Posted in education
on June 30, 2015 9:21 am EDT
A Sound Policy
Once you understand acoustics and noise control in the church setting, you can execute better sounding design.
Cornerstone Church, Caledonia, Mich. Image courtesy of Acoustics By Design.
… acoustics is really the broad category of sound, usually “wanted” sound and its desired characteristics. Meanwhile, noise is unwanted sound, whether getting in or getting out.
Although some people think of acoustics and noise as having the same meaning, acoustic experts explain that acoustics is really the broad category of sound, usually “wanted” sound and its desired characteristics. Meanwhile, noise is unwanted sound, whether getting in or getting out.
“In the context of worship, I would define acoustics as the study of how natural and amplified sounds are generated and affected by the built environment to enhance or distract from the worship experience,” says Kenric Van Wyk, president of the Indianapolis-based National Council of Acoustical Consultants. “Generally, acoustics speaks to the size, shape, volume, and finish materials of the worship space. Noise control is the study of the separation of distracting or competing sounds with the music or speech occurring in the worship space. Noise control generally refers to the reduction or isolation of exterior sounds such as road, rail, or airport, or interior sounds such as mechanical noise.”
There’s a great deal that architects and engineers must consider acoustically when designing a space. For instance, once inside the building, noise from congregants waiting in the lobby for the second service to start can spill into the worship space if the doors are not sealed. Some churches have youth groups that meet at the same time as the “regular” worship service and they need to be properly separated so that one doesn’t cause a distraction for the other. Even nurseries or cry rooms that are adjacent to the worship space can cause sound bleed through walls or windows—and become a distraction.The details of sound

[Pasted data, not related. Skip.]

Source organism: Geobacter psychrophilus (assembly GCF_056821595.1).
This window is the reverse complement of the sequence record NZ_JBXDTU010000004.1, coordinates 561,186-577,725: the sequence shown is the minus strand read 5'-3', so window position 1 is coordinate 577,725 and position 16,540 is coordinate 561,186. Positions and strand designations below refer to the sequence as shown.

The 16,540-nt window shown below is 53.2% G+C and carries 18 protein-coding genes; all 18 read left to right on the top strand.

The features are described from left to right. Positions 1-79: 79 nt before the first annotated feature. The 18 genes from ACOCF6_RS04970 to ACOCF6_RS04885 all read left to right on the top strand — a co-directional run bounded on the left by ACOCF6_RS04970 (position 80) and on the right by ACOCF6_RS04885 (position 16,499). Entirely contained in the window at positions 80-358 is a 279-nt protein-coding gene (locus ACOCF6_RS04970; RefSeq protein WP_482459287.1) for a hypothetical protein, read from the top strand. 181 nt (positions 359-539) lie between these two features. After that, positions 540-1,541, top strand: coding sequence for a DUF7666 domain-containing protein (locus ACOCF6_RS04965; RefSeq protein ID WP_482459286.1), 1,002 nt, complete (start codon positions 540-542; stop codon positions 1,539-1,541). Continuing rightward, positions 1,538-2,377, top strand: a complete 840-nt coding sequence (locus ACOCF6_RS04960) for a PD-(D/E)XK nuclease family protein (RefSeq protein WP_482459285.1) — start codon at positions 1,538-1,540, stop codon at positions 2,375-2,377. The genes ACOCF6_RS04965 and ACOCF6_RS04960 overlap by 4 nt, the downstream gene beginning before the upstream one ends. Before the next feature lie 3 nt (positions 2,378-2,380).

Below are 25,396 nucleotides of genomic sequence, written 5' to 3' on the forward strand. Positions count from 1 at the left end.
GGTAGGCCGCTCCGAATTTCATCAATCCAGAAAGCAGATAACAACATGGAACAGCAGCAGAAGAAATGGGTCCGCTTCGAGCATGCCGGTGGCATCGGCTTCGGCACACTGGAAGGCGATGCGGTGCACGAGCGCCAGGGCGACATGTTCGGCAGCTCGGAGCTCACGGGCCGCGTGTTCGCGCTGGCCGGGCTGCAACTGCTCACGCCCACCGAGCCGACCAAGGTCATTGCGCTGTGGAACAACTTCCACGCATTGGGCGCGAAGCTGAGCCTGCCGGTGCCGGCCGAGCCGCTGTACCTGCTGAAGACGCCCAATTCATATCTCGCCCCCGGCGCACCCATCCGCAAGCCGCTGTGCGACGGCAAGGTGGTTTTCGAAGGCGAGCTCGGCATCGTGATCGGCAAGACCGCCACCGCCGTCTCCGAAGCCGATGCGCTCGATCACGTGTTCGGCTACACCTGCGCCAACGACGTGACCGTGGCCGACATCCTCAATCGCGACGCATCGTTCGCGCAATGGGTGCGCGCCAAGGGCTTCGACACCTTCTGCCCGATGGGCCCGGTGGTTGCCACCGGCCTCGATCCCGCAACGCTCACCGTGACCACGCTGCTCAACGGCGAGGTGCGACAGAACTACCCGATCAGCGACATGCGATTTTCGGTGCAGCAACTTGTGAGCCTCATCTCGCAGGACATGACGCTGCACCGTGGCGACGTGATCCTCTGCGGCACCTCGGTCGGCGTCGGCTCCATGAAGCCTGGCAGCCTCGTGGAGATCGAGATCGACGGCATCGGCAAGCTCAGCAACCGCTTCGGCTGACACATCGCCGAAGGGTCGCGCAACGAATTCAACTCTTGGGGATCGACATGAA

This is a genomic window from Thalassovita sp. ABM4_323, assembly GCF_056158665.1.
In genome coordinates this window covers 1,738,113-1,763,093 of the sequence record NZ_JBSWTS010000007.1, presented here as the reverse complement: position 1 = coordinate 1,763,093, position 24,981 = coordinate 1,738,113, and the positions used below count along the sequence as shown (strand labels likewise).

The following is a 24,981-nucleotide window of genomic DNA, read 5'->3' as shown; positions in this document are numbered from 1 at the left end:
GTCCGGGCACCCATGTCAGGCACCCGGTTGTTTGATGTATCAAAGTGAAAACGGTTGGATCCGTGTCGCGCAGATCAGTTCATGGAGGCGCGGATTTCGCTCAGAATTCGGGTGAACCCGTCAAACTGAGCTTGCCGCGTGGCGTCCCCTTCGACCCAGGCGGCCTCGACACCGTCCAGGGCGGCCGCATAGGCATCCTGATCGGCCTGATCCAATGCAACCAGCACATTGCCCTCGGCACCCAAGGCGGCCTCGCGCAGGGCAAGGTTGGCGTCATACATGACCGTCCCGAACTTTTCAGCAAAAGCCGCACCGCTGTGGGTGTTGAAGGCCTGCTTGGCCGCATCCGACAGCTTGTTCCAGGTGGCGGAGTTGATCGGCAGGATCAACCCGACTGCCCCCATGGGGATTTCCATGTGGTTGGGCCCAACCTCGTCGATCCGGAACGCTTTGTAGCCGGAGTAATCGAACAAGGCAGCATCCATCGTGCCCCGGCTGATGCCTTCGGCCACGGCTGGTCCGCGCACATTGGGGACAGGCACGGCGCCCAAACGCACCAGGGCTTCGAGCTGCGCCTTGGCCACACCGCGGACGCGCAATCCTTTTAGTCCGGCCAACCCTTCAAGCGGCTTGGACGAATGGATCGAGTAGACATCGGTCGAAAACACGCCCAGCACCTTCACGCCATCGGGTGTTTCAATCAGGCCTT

Alec Biccum, application specialist
for Auralex Acoustics Inc. of
Indianapolis, says that when discussing room acoustics and noise control, one very important distinction needs to be made from the start: the difference between inner room acoustics and what he likes to call “room-to-room” acoustics.
“One of the most common misconceptions out there is that if a room is well treated with acoustic paneling, it simultaneously ‘sound-proofs’ the room. However, this couldn’t be further from the truth,” he says. “Sound isolation (room-to-room acoustics) is a completely different way of looking at room acoustics than making the room itself a pleasing listening environment.”
Western Theological Seminary Chapel, Holland, Mich. Image courtesy of Acoustics By Design.
Good sound isolation is something that is best integrated with the construction process, but it could be executed retroactively, as well. Treating inner room acoustics is far simpler since it is something that can be tailored to any existing space with the strategic use of the right products. In many instances, acoustic problems for a space can be easily predicted with enough information. Making a plan
Nick Colleran, vice president of Acoustics First Corp.
Richmond, Va., says before undergoing any worship project, an architect and engineer must take into consideration the type of service plus average and peak attendance, or else noise can be a problem. “It will cost more later if they don’t consider acoustics first,” he says. “What is often seen in movies and on television is often not the source of what is being heard. It does not matter how good a facility looks if the congregation cannot understand the message or gets a headache from trying to separate it from the noise or echo. Often they do not know why it is that they don’t return every week.”